“I love seeing young people working the land to make a living. Many young people your age look down on agriculture ignoring the importance of food security.” Dr Bogopane-Zulu committed “I will try my level best to assist you where I can, and you must know I do not make promises I cannot keep”.
  • Deputy Minister’s Outreach: Dr Hendrietta Bogopane-Zulu, Deputy Minister of Social Development, continued her outreach in Amajuba as part of her role as the champion of the District Development Model (DDM).
  • Engagement with Faith Leaders: The Deputy Minister facilitated discussions with Pastors’ Wives, influential leaders in various church denominations, focusing on social issues such as gender-based violence.
  • Personal Testimonies and Empowerment: Dr Bogopane-Zulu shared her personal story of overcoming challenges, encouraging the women to be agents of change in their communities and utilise departmental services to address social issues effectively.

Yesterday marked the sixth day of Dr Hendrietta Bogopane-Zulu, Deputy Minister of Social Development in her capacity as the District Development Model champion’s (DDM) outreach in Amajuba.

The Department of Social Development works with a variety of stakeholders and Faith Based Organisations to help with addressing social ills including gender-based violence. It is in this context that the Deputy Minister facilitated robust engagement with Pastors’ Wives who occupy influential positions of leadership in their places of worship. Fifty women from different church denominations gathered at Newcastle Inn honouring an invite by the deputy minister.

Following various presentations by the officials from the department on different programmes that alleviate social ills in society and promote coherent family structures were heard. Dr Bogopane-Zulu opened the floor for robust discussions with the women present to speak about a number of issued that affect them.

Dr Bogopane-Zulu spoke of her own life, she spoke about how she was raped as a learner and how she had to fend for herself after her parents were disappointed that she fell pregnant as a sixteen years old. She spoke of how this experience could have changed her, “instead the painful experience propelled me to succeed and serve those less fortunate than me”.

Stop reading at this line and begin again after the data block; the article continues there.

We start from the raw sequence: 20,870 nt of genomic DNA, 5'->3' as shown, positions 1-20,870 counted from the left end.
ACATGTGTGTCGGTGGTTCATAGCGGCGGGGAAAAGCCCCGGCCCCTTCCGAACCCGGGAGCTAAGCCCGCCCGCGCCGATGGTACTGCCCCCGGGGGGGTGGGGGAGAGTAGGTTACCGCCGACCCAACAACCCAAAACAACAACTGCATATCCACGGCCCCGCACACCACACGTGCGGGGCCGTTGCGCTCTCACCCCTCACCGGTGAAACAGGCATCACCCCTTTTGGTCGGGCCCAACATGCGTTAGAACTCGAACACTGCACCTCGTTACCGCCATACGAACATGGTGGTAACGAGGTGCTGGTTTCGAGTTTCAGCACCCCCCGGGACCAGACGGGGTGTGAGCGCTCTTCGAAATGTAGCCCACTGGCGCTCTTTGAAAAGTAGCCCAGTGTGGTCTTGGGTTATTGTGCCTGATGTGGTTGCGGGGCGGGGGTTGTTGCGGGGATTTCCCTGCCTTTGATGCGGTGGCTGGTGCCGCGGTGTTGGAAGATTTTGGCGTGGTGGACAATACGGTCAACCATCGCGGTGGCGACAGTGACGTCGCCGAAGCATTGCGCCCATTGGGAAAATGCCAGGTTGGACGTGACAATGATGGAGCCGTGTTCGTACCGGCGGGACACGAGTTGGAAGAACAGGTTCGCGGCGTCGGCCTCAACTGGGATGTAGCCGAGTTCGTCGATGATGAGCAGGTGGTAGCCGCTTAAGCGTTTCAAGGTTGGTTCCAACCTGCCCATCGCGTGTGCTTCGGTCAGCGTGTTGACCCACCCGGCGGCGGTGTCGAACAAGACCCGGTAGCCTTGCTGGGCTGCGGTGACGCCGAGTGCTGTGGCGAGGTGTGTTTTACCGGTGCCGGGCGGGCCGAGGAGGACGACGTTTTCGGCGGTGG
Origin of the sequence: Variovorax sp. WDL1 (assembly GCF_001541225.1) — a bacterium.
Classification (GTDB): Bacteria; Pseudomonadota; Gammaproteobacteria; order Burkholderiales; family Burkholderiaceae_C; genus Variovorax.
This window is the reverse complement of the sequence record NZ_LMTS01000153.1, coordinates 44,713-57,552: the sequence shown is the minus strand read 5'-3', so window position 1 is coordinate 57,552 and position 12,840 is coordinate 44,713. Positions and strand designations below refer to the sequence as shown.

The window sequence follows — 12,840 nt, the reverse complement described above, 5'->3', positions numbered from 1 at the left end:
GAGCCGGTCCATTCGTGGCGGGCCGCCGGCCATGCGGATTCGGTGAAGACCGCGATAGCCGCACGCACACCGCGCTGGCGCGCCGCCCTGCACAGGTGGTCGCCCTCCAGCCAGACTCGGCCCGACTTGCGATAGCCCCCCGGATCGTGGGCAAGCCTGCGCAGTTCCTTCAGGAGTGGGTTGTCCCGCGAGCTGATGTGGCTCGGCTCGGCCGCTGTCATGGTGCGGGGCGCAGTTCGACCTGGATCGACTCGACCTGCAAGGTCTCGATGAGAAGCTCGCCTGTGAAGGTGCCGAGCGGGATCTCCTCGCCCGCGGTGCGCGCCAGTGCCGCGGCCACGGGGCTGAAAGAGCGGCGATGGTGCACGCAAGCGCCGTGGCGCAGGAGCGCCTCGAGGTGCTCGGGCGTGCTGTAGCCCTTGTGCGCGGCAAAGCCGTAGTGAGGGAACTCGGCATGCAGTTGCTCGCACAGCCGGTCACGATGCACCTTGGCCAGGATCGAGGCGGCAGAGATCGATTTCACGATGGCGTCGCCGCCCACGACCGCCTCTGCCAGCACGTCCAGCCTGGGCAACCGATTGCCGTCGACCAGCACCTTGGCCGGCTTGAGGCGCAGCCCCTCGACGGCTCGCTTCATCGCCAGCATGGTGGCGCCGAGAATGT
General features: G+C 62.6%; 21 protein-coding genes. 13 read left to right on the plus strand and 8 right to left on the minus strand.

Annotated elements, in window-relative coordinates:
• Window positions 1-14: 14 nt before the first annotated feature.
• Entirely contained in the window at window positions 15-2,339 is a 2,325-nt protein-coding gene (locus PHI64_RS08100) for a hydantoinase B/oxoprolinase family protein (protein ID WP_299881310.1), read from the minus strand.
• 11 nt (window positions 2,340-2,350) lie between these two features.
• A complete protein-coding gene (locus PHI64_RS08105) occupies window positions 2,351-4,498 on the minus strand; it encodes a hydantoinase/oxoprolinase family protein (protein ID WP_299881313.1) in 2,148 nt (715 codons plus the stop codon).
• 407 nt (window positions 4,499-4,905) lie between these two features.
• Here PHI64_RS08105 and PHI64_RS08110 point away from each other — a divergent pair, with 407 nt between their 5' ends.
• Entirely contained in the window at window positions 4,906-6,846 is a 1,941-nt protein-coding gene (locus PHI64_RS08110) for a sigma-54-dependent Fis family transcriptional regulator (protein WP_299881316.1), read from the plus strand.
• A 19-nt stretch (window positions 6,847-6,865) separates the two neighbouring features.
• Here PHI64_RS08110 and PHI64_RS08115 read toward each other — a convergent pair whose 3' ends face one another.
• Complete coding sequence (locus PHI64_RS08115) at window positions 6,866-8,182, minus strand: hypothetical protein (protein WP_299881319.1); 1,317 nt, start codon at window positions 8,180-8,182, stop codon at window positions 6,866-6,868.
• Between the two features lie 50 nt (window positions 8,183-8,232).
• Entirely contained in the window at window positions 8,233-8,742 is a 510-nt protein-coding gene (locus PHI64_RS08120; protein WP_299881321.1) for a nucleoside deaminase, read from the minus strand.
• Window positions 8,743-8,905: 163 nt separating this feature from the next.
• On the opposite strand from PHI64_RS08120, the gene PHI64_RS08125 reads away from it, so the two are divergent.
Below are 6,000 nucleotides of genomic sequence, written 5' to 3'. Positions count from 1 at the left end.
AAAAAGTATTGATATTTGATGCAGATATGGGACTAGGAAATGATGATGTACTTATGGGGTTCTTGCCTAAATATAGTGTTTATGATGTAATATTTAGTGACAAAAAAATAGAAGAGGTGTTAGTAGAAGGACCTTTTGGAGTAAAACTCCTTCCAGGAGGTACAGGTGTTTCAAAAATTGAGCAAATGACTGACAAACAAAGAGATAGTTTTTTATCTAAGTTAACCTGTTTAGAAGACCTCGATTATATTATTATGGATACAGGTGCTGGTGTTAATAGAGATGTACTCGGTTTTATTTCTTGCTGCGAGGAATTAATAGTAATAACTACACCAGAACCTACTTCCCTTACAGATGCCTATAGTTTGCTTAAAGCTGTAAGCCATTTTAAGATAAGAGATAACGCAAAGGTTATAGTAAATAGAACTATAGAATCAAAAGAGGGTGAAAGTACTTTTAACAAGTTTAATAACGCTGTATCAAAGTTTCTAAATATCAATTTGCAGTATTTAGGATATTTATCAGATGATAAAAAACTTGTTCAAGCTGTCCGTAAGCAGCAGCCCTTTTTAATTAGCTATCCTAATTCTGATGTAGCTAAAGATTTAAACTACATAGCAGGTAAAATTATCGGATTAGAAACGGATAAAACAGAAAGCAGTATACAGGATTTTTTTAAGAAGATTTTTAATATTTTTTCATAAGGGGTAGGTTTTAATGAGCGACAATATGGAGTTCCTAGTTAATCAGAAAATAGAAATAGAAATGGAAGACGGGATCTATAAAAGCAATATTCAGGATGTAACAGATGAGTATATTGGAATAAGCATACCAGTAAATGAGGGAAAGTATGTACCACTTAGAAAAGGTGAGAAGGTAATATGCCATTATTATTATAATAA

The women were at first reluctant to share their personal stories. Until Nomosonto Galela* shared how she as a leader at her church had trusted a member of the church to look after her children when she was working night shifts while she was working as a nurse she tearfully recounted how her children had told her of the inhumane way they were treated when she was not at home. Mrs Galela said “I faced the most unkindness at church from women within the church who felt I was not good enough to be in a leadership position at church”.

More ladies agreed with the statement Mrs Nokuthula Mazibuko* emotionally spoke of when she was told by a senior female member of the church that she “ did not deserve to be the reverend’s wife” she further added that it was women in the church that are not supportive.

Counsellor Busisiwe Langa Deputy  Mayor of Dannhauser Local Municipality said “we are faced with so many challenges as women of faith, what we should do is support each other”.

Honourable Hlengiwe Mavimbela member of KwaZulu-Natal legislature spoke of her own life experiences. Mrs Mavimbela spoke of being faced with difficult situations in her political party and in church she said it was women who were at her aid during those difficult times. She encouraged women to support each other and be more compassionate.

Dr Bogopane-Zulu said “as pastors’ wives and female pastors you are not only mothers to your children but also all the children in your churches and communities” she persuaded the women to “listen to the children’s cries, you have heard what the department services are use this information in your churches and be agents of change. Do not turn a blind eye to the abuse or even worse advising women to stay in abusive relationships”.

“I want to see cooperatives in churches, you are already doing so much to feed the hungry, and care for the sick in your communities. The National Development Agency contributes to poverty eradication through Civil Society Organisation formalisation, capacity building and funding of organised groups that establish community enterprises that bring about economic transformation and job creation for and within communities. Sustainable livelihoods are derived when people gain employment and regular income, the department is here to help” said Dr Bogopane-Zulu.

Dr Bogopane-Zulu concluded her day by conducting an assessment visit at Langelihle Agriculture Primary Cooperative, that has been approved for  funding by the National Development Agency to the value of R324 139. The cooperative was established in 2016 by five young people from Utrecht in Emadlangeni Local Municipality. The cooperative specialises in piggery and vegetable production.

Sithembile Mthethwa chairperson of the cooperative said “we have harvested butternut and spinach and we are selling to the local community. We are on this 12 hectares of land that was allocated to us by Nduna Mazibuko who saw the potential of what we have started. I would like to thank the NDA for the support they have given us in formalising our cooperative and the training and support they have given us”.

“I love seeing young people working the land to make a living. Many young people your age look down on agriculture ignoring the importance of food security.” Dr Bogopane-Zulu committed “I will try my level best to assist you where I can, and you must know I do not make promises I cannot keep”.

Today Dr Bogopane-Zulu will visit Presbyterian Church in Madadeni, she will use the opportunity to remind and encourage the church about the importance of NPOs being compliant by submitting their documents.

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